• Economic growth can be spontaneous based on greater utilization of resources. Economic development requires deliberate efforts in form of planned changes and reforms.
  • Economic growth is mainly quantitative in nature measured in terms of rise in real GDP and per capita income. Economic development involves both quantitative and qualitative improvements in economy.
  • Economic development cannot be achieved without economic growth. However, a country may have growth without development in absence of equitable distribution and structural changes.
  • The concept of economic development is more relevant for developing nations engaged in institutional and structural reforms. Economic growth relates to a steady rise in real output in advanced countries.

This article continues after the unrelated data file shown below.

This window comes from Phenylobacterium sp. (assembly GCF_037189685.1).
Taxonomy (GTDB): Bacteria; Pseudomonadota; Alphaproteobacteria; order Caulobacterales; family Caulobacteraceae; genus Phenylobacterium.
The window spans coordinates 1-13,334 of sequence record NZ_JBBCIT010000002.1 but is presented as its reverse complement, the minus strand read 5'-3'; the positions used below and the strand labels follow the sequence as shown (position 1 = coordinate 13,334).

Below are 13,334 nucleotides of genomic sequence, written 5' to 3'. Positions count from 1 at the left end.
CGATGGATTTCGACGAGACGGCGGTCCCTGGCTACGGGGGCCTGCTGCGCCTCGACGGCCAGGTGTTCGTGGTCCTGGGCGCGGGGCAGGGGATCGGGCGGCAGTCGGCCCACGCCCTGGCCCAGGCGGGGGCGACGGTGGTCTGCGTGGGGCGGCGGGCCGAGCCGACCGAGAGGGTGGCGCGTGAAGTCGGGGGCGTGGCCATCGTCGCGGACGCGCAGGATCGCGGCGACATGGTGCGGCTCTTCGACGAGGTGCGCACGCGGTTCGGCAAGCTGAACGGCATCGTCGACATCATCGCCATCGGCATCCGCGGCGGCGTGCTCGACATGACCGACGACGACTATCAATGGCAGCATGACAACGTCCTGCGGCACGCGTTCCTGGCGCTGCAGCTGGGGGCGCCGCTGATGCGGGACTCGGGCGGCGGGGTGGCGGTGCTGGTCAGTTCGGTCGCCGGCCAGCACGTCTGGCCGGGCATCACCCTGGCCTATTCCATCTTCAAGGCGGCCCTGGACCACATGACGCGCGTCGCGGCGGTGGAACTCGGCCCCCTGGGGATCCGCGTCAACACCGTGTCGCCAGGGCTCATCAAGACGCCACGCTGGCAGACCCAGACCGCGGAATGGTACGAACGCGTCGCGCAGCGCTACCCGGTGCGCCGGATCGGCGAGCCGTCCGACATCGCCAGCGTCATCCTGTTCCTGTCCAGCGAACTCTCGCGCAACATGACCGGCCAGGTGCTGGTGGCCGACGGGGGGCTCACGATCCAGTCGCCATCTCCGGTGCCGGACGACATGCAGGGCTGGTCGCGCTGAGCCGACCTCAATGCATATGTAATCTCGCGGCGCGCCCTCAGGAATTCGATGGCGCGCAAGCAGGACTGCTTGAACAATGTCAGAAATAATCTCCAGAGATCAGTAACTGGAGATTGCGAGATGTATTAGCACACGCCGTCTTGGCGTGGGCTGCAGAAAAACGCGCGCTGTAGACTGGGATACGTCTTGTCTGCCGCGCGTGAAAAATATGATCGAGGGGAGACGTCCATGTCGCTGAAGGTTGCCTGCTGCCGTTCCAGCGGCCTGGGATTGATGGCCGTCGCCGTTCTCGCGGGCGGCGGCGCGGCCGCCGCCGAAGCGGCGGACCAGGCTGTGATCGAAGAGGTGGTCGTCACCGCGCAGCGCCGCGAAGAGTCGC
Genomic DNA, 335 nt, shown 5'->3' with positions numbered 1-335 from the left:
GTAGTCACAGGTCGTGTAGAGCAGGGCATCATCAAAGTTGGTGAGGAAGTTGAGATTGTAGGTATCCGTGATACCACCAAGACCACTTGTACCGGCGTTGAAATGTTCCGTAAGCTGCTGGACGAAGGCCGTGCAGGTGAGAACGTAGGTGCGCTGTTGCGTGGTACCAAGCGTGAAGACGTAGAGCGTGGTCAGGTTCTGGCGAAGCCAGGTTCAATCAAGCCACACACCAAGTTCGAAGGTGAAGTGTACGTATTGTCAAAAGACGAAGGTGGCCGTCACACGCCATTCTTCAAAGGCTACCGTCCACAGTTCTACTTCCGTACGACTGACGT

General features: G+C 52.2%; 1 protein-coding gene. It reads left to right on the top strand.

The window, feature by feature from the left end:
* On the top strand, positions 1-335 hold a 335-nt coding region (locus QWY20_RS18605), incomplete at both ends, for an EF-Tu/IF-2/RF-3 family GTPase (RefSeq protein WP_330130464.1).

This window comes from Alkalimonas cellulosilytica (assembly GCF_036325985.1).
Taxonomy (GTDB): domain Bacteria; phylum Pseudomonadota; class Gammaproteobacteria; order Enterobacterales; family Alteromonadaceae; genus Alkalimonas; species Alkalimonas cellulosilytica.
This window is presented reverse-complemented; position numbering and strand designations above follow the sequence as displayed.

2. Write a short note on the parameters of economic development.

Answer: The key parameters that are used to measure the extent of economic development in a country are growth of national and per capita income, changes in sectoral composition of output, improvement in quality of life, reduction in inequality, poverty alleviation, employment generation, regional balance and environmental sustainability.

Growth of national and per capita income indicates the quantitative expansion in production of goods and services in the economy. As an economy develops, the contribution of agriculture to national income declines while that of industry and services increases. This represents a structural transformation. Improvement in quality of life is gauged through literacy rates, life expectancy, child mortality rates, etc. that reflect the well-being of the population. Equitable distribution of income and wealth demonstrates reduction in inequality. Decline in absolute poverty levels shows poverty alleviation. Productive employment opportunities for the growing labor force represent employment generation. Balanced development of different regions, with focus on backward areas, indicates regional balance. Lastly, economic progress without damage to the environment indicates environmental sustainability.